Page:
You've probably entered the security code on the back of your credit card more times than you can count. So, what does it actually do?

The number on the card has many names. Depending on who issued the card determines the name:

  • Visa: Card Verification Value (CVV)
  • American Express: Card Identification Code (CIC)
  • MasterCard: Card Verification Code (CVC)
  • Discover: Card Verification Data (CVD)

No matter what the company calls it, the CVV has one purpose - to verify that the cardholder has the card in their posession. Entering the wrong code will almost always result in the transaction being declined.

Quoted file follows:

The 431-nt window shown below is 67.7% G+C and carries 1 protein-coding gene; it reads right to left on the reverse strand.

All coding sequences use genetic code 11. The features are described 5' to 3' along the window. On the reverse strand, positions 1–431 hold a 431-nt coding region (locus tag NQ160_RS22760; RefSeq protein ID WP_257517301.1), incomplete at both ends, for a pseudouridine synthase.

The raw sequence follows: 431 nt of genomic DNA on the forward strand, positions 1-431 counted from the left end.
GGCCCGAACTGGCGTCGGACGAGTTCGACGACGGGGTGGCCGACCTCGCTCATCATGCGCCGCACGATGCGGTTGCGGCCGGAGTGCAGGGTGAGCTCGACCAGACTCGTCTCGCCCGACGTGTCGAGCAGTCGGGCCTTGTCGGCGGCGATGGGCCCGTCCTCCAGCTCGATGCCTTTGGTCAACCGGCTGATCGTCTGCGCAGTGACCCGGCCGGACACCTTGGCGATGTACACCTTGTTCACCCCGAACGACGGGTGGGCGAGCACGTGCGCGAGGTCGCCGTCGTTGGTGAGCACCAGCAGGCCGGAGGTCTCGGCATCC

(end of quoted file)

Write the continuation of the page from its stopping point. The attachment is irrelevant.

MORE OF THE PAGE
Merchants are also prohibited from storing this value in their database and card vault. The CVV is not part of the data stored on the magnetic stripe, or on the EMV chip either. If a database is hacked and credit card numbers are stolen, the hackers would still not have the security code. Most e-Commerce websites now require CVV at checkout.



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